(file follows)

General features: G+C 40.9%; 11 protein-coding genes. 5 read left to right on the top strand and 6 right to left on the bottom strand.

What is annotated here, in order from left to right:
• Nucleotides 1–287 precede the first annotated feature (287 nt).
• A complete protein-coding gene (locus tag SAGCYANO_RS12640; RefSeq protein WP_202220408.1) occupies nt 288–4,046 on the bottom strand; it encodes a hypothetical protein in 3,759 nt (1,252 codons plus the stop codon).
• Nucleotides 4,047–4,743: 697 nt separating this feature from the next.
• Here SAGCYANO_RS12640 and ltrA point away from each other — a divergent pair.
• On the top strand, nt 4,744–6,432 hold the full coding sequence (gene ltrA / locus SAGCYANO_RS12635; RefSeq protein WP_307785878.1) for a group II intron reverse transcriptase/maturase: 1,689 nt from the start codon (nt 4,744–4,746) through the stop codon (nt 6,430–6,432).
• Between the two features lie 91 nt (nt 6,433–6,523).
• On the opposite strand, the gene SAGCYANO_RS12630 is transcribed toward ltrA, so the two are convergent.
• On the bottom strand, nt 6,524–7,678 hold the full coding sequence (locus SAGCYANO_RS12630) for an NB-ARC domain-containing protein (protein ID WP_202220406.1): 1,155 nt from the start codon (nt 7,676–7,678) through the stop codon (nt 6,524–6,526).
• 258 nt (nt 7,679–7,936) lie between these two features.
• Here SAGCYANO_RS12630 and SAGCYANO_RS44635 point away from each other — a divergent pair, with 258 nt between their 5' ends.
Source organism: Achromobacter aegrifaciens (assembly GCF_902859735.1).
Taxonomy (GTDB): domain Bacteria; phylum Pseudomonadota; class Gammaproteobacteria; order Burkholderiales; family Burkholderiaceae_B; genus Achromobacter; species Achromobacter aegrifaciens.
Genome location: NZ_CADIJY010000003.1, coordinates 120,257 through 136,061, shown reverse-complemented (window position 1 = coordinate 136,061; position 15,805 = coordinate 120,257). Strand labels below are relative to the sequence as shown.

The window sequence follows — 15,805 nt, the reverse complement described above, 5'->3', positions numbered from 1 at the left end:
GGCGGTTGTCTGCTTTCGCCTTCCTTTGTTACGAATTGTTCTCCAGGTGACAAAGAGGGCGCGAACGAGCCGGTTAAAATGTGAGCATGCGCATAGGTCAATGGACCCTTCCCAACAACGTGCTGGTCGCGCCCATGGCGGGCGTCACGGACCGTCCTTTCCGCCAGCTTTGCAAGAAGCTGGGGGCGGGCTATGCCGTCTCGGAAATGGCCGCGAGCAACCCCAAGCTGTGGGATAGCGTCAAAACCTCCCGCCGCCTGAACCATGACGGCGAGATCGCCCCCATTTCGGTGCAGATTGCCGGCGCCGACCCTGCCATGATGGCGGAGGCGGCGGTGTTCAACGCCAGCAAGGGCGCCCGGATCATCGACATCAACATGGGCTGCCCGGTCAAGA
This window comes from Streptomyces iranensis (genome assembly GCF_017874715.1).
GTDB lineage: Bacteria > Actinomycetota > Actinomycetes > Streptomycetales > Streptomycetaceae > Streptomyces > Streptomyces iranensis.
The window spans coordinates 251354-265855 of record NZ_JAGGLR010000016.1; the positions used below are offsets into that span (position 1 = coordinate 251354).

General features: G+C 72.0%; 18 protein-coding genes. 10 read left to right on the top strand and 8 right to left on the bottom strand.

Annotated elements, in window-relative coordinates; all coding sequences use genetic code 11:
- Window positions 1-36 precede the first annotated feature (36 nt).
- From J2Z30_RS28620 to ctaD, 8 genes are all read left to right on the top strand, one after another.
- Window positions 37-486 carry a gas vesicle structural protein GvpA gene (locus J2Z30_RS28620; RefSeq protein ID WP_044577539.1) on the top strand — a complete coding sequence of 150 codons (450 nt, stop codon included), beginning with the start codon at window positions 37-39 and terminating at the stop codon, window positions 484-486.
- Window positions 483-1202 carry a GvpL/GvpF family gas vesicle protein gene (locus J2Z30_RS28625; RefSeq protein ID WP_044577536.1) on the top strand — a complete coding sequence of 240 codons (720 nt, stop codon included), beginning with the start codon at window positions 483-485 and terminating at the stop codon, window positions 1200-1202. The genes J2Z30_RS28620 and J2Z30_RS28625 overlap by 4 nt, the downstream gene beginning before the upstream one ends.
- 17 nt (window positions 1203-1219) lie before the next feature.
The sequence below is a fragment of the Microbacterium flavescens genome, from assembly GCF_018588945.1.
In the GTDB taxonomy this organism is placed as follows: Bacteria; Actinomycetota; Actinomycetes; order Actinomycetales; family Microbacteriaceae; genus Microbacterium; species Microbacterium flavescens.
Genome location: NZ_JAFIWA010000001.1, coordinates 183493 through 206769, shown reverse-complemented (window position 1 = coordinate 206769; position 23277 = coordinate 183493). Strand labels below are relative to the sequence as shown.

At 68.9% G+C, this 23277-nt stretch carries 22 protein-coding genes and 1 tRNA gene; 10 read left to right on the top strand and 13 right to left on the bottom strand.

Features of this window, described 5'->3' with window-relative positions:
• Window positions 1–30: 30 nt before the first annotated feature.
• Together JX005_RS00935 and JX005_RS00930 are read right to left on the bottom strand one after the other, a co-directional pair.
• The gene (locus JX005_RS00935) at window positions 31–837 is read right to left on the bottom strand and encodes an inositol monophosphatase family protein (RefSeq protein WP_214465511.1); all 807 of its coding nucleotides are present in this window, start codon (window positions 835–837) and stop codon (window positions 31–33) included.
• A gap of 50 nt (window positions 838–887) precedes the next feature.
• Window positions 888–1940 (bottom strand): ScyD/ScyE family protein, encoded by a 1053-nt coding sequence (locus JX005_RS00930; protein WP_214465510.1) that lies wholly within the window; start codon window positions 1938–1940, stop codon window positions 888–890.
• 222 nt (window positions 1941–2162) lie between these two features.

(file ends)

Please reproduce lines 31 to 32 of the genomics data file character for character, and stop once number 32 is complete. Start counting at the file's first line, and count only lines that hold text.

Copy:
At 68.9% G+C, this 23277-nt stretch carries 22 protein-coding genes and 1 tRNA gene; 10 read left to right on the top strand and 13 right to left on the bottom strand.

Features of this window, described 5'->3' with window-relative positions: